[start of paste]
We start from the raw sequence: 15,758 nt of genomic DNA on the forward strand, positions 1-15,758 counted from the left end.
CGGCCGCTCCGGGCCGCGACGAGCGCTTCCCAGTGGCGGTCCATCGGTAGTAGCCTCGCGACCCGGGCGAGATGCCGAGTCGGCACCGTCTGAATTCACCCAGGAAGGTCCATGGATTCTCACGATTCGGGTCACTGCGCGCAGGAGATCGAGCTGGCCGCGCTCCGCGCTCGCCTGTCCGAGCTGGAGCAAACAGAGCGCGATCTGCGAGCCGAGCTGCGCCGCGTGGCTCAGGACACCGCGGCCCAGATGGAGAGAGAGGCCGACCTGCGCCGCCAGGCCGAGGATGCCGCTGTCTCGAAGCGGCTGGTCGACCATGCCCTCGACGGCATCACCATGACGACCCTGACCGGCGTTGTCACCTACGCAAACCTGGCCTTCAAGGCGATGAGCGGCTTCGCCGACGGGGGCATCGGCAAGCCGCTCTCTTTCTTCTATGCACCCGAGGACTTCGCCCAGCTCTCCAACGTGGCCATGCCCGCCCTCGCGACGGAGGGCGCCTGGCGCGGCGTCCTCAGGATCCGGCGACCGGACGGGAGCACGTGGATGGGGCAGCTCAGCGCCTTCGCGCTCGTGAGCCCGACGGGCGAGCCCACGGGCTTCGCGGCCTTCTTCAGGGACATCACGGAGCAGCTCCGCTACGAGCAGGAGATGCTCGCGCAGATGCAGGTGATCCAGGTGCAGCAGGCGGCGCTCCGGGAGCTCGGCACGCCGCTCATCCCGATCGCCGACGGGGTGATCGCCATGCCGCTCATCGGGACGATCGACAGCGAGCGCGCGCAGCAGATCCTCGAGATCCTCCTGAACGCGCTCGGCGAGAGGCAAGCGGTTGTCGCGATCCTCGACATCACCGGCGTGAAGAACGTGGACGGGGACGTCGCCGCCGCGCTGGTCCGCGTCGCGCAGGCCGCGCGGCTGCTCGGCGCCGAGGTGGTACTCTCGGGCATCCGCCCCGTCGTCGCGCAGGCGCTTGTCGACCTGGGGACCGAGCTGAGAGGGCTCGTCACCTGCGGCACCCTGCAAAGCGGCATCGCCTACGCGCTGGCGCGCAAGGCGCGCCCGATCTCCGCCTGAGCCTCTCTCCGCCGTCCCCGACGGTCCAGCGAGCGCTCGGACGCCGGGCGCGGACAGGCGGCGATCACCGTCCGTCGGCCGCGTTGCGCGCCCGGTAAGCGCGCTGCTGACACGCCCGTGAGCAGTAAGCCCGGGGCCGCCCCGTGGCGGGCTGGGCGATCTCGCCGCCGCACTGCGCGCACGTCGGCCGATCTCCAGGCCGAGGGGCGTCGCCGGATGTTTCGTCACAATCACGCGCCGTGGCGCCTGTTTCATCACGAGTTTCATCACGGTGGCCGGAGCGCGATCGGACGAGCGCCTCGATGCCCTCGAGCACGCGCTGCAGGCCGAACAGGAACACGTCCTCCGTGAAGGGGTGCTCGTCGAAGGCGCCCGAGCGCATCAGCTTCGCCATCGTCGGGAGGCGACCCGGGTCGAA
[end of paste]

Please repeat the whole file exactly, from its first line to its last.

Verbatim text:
We start from the raw sequence: 15,758 nt of genomic DNA on the forward strand, positions 1-15,758 counted from the left end.
CGGCCGCTCCGGGCCGCGACGAGCGCTTCCCAGTGGCGGTCCATCGGTAGTAGCCTCGCGACCCGGGCGAGATGCCGAGTCGGCACCGTCTGAATTCACCCAGGAAGGTCCATGGATTCTCACGATTCGGGTCACTGCGCGCAGGAGATCGAGCTGGCCGCGCTCCGCGCTCGCCTGTCCGAGCTGGAGCAAACAGAGCGCGATCTGCGAGCCGAGCTGCGCCGCGTGGCTCAGGACACCGCGGCCCAGATGGAGAGAGAGGCCGACCTGCGCCGCCAGGCCGAGGATGCCGCTGTCTCGAAGCGGCTGGTCGACCATGCCCTCGACGGCATCACCATGACGACCCTGACCGGCGTTGTCACCTACGCAAACCTGGCCTTCAAGGCGATGAGCGGCTTCGCCGACGGGGGCATCGGCAAGCCGCTCTCTTTCTTCTATGCACCCGAGGACTTCGCCCAGCTCTCCAACGTGGCCATGCCCGCCCTCGCGACGGAGGGCGCCTGGCGCGGCGTCCTCAGGATCCGGCGACCGGACGGGAGCACGTGGATGGGGCAGCTCAGCGCCTTCGCGCTCGTGAGCCCGACGGGCGAGCCCACGGGCTTCGCGGCCTTCTTCAGGGACATCACGGAGCAGCTCCGCTACGAGCAGGAGATGCTCGCGCAGATGCAGGTGATCCAGGTGCAGCAGGCGGCGCTCCGGGAGCTCGGCACGCCGCTCATCCCGATCGCCGACGGGGTGATCGCCATGCCGCTCATCGGGACGATCGACAGCGAGCGCGCGCAGCAGATCCTCGAGATCCTCCTGAACGCGCTCGGCGAGAGGCAAGCGGTTGTCGCGATCCTCGACATCACCGGCGTGAAGAACGTGGACGGGGACGTCGCCGCCGCGCTGGTCCGCGTCGCGCAGGCCGCGCGGCTGCTCGGCGCCGAGGTGGTACTCTCGGGCATCCGCCCCGTCGTCGCGCAGGCGCTTGTCGACCTGGGGACCGAGCTGAGAGGGCTCGTCACCTGCGGCACCCTGCAAAGCGGCATCGCCTACGCGCTGGCGCGCAAGGCGCGCCCGATCTCCGCCTGAGCCTCTCTCCGCCGTCCCCGACGGTCCAGCGAGCGCTCGGACGCCGGGCGCGGACAGGCGGCGATCACCGTCCGTCGGCCGCGTTGCGCGCCCGGTAAGCGCGCTGCTGACACGCCCGTGAGCAGTAAGCCCGGGGCCGCCCCGTGGCGGGCTGGGCGATCTCGCCGCCGCACTGCGCGCACGTCGGCCGATCTCCAGGCCGAGGGGCGTCGCCGGATGTTTCGTCACAATCACGCGCCGTGGCGCCTGTTTCATCACGAGTTTCATCACGGTGGCCGGAGCGCGATCGGACGAGCGCCTCGATGCCCTCGAGCACGCGCTGCAGGCCGAACAGGAACACGTCCTCCGTGAAGGGGTGCTCGTCGAAGGCGCCCGAGCGCATCAGCTTCGCCATCGTCGGGAGGCGACCCGGGTCGAA